According to a short biography I read last winter in a re-issue of Zen and the Art of Motorcycle Maintenance, Robert Pirsig wrote most of this classic in an apartment over Robert's Shoe Store in South Minneapolis. This is only a few miles from my house, and I see this intersection fairly often, because Chicago Ave. is a good alternative to Park/Portland Ave. to get to or from downtown.
Pirsig was an instructor at the University of Minnesota for awhile, and the story line on Zen and the Art starts with him and his son, and two friends, leaving South Minneapolis for a motorcycle trip out west. The trip was factual, but it's also metaphorical in the book.
At any rate, I like that this building is so close to home. I have seen Emily Dickinson's house in Amherst and Mark Twain's mansion in Hartford, but somehow this modest building on a sketchy corner in So. MPLS has equal significance to me.
The weather forecast was partly to mostly alarming today; something like a 60% chance of thunderstorms, with a good potential for severe weather, tornadoes, etc., etc. At the office, we were even treated to a severe weather refresher from the folks that run the IDS Center (basically, the upshot is don't hang out in the "Crystal Court" during a tornado).
I applauded myself for being so prepared for contingency as I mounted the bad weather bike at 7:15 AM under glowering skies and headed to the office. This bike's sole purpose is to take the blows from rain, snow and whatever other hostilities the world can dish out and serve as the sacrificial anode that preserves my Rawland, LeMond and other Sweet Rides. I am all-weather-capable and ready for anything, damn it.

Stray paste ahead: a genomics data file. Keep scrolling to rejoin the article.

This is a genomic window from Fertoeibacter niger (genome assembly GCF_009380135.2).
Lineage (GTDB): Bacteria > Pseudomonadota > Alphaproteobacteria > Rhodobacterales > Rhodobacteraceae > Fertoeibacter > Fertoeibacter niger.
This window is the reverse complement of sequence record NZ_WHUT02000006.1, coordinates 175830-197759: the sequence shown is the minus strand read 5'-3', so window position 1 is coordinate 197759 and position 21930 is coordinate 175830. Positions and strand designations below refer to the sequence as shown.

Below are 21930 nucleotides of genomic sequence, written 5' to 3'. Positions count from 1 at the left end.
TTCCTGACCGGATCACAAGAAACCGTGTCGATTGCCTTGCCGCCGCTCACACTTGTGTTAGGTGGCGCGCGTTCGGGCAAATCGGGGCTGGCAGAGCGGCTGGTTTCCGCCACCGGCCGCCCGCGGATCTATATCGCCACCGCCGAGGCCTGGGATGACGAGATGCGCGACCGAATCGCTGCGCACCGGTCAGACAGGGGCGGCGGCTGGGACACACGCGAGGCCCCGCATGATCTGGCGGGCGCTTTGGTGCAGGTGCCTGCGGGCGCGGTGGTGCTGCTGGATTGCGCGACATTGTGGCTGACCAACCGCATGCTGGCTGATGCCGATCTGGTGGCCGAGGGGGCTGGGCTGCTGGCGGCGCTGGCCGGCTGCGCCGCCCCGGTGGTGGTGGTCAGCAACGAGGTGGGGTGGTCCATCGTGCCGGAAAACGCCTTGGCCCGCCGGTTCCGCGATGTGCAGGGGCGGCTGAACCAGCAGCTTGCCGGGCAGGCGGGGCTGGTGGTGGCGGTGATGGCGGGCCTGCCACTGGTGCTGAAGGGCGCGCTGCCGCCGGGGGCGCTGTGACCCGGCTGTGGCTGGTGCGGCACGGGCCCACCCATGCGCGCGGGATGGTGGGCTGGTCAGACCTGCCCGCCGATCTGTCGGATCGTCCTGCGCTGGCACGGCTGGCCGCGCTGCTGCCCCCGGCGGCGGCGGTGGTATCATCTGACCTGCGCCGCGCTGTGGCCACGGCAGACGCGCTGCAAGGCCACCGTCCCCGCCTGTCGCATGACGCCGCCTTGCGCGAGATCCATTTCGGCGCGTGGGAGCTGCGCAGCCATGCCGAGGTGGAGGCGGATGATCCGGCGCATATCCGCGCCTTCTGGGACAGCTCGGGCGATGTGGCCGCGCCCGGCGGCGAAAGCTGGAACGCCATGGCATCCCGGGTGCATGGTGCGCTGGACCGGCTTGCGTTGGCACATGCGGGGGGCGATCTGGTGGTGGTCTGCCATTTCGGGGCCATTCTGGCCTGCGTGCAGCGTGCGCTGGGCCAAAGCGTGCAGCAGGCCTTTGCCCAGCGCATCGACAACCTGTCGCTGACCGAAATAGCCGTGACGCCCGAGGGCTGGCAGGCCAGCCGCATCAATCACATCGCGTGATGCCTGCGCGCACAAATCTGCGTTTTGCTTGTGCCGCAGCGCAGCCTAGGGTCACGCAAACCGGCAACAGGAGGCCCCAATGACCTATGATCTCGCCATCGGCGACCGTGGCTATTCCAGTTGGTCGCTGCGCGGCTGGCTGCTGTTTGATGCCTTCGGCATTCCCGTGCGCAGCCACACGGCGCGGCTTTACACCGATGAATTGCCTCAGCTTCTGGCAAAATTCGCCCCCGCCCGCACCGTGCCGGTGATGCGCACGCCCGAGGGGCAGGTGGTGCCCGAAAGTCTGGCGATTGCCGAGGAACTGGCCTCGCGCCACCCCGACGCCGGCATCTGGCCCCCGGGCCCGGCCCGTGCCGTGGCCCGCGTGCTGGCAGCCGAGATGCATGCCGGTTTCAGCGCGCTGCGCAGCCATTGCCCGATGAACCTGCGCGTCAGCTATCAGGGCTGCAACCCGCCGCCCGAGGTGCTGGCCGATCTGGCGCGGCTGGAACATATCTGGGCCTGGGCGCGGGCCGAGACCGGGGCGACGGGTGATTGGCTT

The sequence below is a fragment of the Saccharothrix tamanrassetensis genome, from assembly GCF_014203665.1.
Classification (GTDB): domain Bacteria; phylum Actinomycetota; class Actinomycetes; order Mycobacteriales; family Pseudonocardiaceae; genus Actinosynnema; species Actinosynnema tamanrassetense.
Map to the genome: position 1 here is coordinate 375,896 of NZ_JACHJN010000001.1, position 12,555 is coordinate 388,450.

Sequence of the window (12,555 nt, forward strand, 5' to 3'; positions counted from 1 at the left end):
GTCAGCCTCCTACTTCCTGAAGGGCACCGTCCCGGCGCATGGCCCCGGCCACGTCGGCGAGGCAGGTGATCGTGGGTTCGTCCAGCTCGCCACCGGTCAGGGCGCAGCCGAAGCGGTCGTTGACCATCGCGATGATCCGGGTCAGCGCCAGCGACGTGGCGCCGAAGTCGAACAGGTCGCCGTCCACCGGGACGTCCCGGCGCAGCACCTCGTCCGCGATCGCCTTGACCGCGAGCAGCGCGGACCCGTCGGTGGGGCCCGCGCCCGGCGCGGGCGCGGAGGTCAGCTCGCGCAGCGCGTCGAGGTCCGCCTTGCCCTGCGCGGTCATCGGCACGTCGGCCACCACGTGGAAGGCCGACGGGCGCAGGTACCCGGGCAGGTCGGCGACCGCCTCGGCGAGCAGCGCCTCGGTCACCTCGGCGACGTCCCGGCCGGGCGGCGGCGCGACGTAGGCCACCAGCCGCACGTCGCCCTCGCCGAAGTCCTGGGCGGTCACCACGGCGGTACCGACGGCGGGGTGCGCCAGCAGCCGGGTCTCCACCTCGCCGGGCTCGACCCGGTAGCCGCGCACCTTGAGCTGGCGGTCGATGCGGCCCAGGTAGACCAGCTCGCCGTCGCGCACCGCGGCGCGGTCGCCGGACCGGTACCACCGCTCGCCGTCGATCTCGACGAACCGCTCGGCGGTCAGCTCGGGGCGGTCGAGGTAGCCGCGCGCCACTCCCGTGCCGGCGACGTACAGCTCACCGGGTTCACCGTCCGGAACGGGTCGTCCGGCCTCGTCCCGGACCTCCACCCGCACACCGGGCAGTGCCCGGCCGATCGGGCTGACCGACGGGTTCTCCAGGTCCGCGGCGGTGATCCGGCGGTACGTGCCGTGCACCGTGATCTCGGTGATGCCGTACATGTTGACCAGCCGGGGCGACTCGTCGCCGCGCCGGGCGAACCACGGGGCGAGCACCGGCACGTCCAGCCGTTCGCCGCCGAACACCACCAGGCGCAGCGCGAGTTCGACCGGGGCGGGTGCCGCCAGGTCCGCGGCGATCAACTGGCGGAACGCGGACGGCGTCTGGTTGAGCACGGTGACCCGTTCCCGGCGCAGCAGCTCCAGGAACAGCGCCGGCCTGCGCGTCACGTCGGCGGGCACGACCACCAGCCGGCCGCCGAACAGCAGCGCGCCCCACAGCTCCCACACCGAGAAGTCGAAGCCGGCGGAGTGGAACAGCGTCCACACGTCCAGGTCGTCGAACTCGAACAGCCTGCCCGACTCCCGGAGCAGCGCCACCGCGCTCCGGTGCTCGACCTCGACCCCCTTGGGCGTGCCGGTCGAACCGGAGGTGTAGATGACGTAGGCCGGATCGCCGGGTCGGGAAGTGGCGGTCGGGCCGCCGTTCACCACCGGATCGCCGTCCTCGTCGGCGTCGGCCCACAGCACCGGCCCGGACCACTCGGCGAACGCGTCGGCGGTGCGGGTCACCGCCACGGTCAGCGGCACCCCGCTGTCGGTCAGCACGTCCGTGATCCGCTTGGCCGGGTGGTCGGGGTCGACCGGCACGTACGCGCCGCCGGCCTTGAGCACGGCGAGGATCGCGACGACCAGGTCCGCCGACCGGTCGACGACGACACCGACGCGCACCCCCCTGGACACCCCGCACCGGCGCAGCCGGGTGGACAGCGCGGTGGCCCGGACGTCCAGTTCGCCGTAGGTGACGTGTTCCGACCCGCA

I had the chance to ride this bike home in a torrential downpour last Thursday and it was delightful. I couldn't wait for the rain to start today. Chuckling to myself* and rubbing my hand together like a mad scientist, I carefully monitored the weather radar throughout the day, anticipating an interesting ride home (much to the alarm of my co-worker's).
Sadly, the storms moved north and/or never materialized, so I ended up riding home in bright sunshine into a hot, stiff headwind on a single speed mountain bike with a heavy bag on my back.
It's been quiet here lately because I have been expending most of my mental energy at work and pretty much just zoning out in front of the TDF when I get home, but fear not, I shall live to post again...
In the meantime, here's a picture of Skeletor. Somehow he's not quite so scary waving a soft drink around.